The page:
This is the first of a multipart series on common types of malware and other computer hazards. For those who have managed services with Micro Visions, we’re keeping an eye on threats for you. However, there are always small things you can do to further protect yourself.

Part 1: Viruses and Worms

A virus is a self-replicating piece of code that travels between machines. Essentially, computer flu. It alters how a computer operates, which allows an attacker to corrupt, destroy, or steal data. Viruses reproduce and spread, which is often the cause of mysterious spam emails. One type of virus sends mass emails to contacts, and clicking on the links inside those emails downloads the virus to the next computer. Another way viruses get into a computer is through something called Rogueware. This creates a pop-up that tells you that your computer has a virus, and clicking on that pop-up will fix it (to oversimplify a bit). Either way, for a virus to activate, an executable file must be opened or activated.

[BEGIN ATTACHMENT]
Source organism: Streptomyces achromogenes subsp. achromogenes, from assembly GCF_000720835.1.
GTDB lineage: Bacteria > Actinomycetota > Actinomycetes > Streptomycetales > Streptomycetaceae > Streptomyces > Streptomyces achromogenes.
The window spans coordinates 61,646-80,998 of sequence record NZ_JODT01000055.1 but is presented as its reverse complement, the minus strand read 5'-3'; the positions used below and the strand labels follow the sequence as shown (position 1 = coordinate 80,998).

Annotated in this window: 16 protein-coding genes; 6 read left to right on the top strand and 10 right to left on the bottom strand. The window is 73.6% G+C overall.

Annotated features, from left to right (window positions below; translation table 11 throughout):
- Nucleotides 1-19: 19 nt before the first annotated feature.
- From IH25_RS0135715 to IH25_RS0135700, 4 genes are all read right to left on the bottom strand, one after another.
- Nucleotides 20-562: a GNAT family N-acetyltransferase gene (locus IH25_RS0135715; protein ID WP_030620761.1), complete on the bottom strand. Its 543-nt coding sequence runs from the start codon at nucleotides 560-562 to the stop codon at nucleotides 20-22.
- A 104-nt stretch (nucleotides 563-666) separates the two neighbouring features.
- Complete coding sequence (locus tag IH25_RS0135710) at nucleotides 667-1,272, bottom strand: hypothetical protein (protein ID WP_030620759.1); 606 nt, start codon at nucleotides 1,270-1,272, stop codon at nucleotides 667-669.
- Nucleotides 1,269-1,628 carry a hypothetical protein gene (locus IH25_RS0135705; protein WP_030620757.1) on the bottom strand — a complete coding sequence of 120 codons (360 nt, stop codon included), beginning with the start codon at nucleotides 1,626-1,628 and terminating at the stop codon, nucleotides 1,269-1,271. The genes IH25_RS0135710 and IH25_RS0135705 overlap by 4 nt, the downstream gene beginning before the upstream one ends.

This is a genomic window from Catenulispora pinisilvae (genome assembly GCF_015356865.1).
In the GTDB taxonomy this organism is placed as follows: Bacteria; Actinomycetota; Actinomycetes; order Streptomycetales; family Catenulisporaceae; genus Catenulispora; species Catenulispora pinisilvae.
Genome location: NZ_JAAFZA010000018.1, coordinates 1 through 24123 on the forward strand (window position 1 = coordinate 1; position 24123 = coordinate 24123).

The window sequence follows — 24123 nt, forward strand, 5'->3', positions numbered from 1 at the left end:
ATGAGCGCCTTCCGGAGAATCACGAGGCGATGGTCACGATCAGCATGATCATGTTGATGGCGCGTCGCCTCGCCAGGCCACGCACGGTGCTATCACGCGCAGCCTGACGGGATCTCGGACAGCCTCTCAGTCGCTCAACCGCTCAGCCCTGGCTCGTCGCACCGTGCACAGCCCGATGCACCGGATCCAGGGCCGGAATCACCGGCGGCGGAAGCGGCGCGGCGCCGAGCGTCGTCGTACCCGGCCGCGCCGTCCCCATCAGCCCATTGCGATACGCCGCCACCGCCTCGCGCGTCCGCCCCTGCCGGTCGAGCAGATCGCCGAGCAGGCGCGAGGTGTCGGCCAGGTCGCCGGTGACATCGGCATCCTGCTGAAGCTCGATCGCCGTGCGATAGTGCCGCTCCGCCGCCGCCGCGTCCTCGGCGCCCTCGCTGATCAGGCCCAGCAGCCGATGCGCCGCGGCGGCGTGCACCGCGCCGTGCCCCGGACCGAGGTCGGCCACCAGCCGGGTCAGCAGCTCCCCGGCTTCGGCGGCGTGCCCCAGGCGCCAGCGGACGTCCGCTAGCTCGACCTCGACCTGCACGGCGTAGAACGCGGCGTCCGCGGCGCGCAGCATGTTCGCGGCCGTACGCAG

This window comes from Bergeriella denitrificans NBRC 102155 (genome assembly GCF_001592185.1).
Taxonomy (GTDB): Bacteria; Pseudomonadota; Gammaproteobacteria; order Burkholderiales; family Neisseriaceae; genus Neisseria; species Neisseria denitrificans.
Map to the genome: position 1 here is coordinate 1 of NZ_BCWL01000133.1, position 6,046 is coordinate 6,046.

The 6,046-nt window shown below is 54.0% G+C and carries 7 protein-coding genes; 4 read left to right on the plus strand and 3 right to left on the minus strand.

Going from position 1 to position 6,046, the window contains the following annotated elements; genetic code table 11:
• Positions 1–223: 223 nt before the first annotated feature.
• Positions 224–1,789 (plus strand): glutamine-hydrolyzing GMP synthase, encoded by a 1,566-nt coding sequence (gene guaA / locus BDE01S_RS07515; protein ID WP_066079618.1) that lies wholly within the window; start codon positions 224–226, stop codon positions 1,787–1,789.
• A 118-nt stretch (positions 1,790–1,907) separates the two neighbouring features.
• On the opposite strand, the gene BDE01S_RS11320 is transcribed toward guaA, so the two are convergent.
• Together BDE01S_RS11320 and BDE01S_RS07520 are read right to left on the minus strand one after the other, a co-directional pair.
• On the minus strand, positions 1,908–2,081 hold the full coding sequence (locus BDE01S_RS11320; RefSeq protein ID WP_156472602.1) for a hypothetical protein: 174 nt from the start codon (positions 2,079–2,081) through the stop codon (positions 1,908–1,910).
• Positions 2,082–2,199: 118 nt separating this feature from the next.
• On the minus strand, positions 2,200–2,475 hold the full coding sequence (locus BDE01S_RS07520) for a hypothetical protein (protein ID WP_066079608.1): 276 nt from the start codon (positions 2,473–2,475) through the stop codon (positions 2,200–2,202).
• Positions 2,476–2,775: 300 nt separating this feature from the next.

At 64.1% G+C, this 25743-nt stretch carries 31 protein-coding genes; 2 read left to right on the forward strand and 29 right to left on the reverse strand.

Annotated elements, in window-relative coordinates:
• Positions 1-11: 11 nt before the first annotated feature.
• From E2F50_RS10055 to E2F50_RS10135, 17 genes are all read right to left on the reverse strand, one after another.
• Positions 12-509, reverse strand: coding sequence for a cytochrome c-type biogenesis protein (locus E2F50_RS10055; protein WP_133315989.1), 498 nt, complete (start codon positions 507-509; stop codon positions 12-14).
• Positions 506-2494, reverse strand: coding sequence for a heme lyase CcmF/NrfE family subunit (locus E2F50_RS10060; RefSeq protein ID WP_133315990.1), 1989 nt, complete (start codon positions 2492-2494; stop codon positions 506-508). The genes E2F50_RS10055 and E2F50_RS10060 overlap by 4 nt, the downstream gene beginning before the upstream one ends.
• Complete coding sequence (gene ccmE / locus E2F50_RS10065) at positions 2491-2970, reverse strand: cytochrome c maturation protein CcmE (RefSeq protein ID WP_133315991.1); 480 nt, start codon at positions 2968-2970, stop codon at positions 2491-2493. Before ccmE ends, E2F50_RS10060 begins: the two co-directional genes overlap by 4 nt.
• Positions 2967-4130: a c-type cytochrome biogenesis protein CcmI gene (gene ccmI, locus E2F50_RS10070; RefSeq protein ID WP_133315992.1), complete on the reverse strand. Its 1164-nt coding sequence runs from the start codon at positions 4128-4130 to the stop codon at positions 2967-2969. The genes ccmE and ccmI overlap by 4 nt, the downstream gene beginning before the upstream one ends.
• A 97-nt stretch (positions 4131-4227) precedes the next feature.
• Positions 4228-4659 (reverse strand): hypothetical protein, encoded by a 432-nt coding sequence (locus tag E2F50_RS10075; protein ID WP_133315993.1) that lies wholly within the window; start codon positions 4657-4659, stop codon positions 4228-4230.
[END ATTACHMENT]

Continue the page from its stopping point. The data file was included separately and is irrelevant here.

Although viruses were designed to protect software from piracy or to prank unsuspecting colleagues, they’ve gotten nasty. Most attackers use them now either to vandalize or steal data, which they can also do with worms. A worm is similar to a virus, but it does not require preexisting programs to infect a computer. Rather, a worm is its own standalone program that moves through unsecured (or poorly secured) computer networks to infect other machines. However, the effects are largely the same as those of a virus.

What to do?

Micro Visions protects against viruses and worms with monitoring and antivirus software (and cleans them out, if your computer already has one). To protect yourself, beware of phishing emails. Avoid websites or links that seem suspicious. IMPORTANT: Your phone can also get viruses, and it is especially vulnerable to apps with malware. Do your research before downloading.